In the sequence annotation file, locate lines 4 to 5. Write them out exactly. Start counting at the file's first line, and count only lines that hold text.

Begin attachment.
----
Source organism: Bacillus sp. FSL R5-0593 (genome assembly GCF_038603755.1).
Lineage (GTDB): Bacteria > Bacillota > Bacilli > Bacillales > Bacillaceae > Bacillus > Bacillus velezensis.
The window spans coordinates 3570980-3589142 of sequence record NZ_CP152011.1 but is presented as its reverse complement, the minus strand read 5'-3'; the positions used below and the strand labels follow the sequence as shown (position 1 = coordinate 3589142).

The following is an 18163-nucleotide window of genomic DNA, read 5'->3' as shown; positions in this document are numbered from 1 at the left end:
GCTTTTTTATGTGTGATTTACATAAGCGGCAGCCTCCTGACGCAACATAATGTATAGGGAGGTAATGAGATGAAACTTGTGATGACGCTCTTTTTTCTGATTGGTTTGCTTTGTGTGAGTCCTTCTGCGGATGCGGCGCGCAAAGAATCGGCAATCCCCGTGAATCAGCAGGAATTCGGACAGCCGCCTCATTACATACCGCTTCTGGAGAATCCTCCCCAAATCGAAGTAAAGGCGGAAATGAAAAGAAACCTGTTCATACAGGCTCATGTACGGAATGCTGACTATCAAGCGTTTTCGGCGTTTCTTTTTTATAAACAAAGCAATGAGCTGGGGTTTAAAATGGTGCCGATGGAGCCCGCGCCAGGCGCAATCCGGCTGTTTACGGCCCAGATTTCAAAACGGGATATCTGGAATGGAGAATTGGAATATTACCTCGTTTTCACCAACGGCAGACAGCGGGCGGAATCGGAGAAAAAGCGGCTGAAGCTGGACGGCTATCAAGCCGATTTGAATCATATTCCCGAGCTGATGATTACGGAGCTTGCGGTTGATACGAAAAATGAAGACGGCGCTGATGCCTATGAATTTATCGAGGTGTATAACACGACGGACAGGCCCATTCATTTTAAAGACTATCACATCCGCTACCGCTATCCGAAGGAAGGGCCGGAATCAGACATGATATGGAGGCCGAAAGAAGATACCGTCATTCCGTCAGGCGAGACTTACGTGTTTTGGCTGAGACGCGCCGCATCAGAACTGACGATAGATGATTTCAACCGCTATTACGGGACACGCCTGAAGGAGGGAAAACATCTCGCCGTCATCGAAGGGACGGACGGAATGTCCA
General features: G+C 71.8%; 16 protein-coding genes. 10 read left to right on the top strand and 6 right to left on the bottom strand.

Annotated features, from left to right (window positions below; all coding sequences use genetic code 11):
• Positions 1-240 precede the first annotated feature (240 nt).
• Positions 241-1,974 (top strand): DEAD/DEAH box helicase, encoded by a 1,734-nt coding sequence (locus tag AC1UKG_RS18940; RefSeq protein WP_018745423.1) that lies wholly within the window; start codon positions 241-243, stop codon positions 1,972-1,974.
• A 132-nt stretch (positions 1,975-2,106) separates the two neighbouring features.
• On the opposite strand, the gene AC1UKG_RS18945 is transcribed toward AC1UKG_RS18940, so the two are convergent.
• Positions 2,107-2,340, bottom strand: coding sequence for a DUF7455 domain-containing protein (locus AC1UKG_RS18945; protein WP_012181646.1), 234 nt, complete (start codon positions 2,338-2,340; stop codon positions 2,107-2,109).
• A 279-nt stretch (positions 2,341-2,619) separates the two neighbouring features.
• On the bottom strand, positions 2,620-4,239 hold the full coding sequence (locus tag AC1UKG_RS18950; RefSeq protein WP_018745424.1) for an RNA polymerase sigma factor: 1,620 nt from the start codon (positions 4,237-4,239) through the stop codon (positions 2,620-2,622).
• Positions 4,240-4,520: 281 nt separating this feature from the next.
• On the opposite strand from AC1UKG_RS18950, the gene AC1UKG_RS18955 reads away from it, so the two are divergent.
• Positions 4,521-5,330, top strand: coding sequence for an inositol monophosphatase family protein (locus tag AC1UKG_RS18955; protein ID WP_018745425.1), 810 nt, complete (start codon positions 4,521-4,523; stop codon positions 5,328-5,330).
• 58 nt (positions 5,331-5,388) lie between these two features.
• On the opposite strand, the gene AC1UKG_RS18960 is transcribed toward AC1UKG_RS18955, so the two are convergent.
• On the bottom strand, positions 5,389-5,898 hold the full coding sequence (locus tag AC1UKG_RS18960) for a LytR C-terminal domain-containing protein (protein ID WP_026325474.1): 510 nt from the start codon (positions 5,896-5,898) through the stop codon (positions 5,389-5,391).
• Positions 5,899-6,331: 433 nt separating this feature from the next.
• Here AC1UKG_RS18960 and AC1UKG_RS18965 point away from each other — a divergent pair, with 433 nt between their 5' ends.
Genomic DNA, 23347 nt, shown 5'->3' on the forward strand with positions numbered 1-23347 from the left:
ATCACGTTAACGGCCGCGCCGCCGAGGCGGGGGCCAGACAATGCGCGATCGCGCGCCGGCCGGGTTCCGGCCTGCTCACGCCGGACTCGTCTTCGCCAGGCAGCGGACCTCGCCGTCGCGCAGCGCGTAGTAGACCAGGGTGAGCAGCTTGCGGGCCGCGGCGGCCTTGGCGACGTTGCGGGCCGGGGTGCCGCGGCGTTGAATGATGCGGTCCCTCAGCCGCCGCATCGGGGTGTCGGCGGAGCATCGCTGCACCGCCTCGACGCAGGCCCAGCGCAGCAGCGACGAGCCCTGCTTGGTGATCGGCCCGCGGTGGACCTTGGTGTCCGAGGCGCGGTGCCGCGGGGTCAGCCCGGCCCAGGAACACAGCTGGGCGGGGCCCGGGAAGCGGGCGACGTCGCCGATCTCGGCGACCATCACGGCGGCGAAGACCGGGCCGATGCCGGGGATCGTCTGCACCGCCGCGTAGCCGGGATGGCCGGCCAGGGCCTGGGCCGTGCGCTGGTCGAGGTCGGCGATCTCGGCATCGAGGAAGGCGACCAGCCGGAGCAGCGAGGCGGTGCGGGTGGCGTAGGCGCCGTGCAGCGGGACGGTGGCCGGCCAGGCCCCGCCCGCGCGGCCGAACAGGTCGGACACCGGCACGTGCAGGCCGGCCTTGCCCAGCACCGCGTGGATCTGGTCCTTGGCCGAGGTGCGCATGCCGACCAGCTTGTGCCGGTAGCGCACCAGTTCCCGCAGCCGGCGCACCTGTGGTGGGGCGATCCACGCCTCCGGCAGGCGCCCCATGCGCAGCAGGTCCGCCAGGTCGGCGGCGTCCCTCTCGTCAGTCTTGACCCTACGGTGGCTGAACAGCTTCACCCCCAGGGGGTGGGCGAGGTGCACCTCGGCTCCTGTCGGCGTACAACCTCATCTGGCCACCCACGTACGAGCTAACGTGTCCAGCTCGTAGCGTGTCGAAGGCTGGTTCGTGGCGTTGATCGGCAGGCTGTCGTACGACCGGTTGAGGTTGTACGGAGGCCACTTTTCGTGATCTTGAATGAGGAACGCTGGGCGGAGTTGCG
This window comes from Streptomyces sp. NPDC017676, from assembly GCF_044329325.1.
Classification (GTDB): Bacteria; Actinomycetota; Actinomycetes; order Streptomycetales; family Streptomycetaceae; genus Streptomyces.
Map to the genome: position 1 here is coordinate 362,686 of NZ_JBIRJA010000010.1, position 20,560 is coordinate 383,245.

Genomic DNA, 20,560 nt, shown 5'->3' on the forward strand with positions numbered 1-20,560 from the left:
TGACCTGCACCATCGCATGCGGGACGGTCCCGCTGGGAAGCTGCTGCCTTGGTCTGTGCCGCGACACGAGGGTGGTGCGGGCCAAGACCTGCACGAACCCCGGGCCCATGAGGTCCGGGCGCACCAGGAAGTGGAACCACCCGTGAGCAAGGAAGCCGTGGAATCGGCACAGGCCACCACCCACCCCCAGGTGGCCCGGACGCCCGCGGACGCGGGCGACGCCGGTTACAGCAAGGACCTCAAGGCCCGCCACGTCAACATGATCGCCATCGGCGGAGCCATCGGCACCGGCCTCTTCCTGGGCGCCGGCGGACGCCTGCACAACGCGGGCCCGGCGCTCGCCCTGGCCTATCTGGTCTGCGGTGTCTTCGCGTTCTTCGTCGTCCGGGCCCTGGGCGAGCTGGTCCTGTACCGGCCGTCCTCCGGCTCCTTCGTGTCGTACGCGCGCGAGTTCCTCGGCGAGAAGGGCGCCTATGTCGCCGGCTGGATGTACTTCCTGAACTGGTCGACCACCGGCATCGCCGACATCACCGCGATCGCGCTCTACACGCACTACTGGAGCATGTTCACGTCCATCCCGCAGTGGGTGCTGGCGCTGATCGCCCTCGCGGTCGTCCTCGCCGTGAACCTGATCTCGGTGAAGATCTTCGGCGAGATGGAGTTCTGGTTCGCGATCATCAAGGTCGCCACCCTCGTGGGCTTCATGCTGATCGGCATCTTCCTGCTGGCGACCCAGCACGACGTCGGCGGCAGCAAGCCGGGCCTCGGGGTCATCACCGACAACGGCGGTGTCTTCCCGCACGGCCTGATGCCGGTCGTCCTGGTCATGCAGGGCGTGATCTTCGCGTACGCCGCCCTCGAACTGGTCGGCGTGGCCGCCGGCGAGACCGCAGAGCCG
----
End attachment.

The following is an 18163-nucleotide window of genomic DNA, read 5'->3' as shown; positions in this document are numbered from 1 at the left end:
GCTTTTTTATGTGTGATTTACATAAGCGGCAGCCTCCTGACGCAACATAATGTATAGGGAGGTAATGAGATGAAACTTGTGATGACGCTCTTTTTTCTGATTGGTTTGCTTTGTGTGAGTCCTTCTGCGGATGCGGCGCGCAAAGAATCGGCAATCCCCGTGAATCAGCAGGAATTCGGACAGCCGCCTCATTACATACCGCTTCTGGAGAATCCTCCCCAAATCGAAGTAAAGGCGGAAATGAAAAGAAACCTGTTCATACAGGCTCATGTACGGAATGCTGACTATCAAGCGTTTTCGGCGTTTCTTTTTTATAAACAAAGCAATGAGCTGGGGTTTAAAATGGTGCCGATGGAGCCCGCGCCAGGCGCAATCCGGCTGTTTACGGCCCAGATTTCAAAACGGGATATCTGGAATGGAGAATTGGAATATTACCTCGTTTTCACCAACGGCAGACAGCGGGCGGAATCGGAGAAAAAGCGGCTGAAGCTGGACGGCTATCAAGCCGATTTGAATCATATTCCCGAGCTGATGATTACGGAGCTTGCGGTTGATACGAAAAATGAAGACGGCGCTGATGCCTATGAATTTATCGAGGTGTATAACACGACGGACAGGCCCATTCATTTTAAAGACTATCACATCCGCTACCGCTATCCGAAGGAAGGGCCGGAATCAGACATGATATGGAGGCCGAAAGAAGATACCGTCATTCCGTCAGGCGAGACTTACGTGTTTTGGCTGAGACGCGCCGCATCAGAACTGACGATAGATGATTTCAACCGCTATTACGGGACACGCCTGAAGGAGGGAAAACATCTCGCCGTCATCGAAGGGACGGACGGAATGTCCA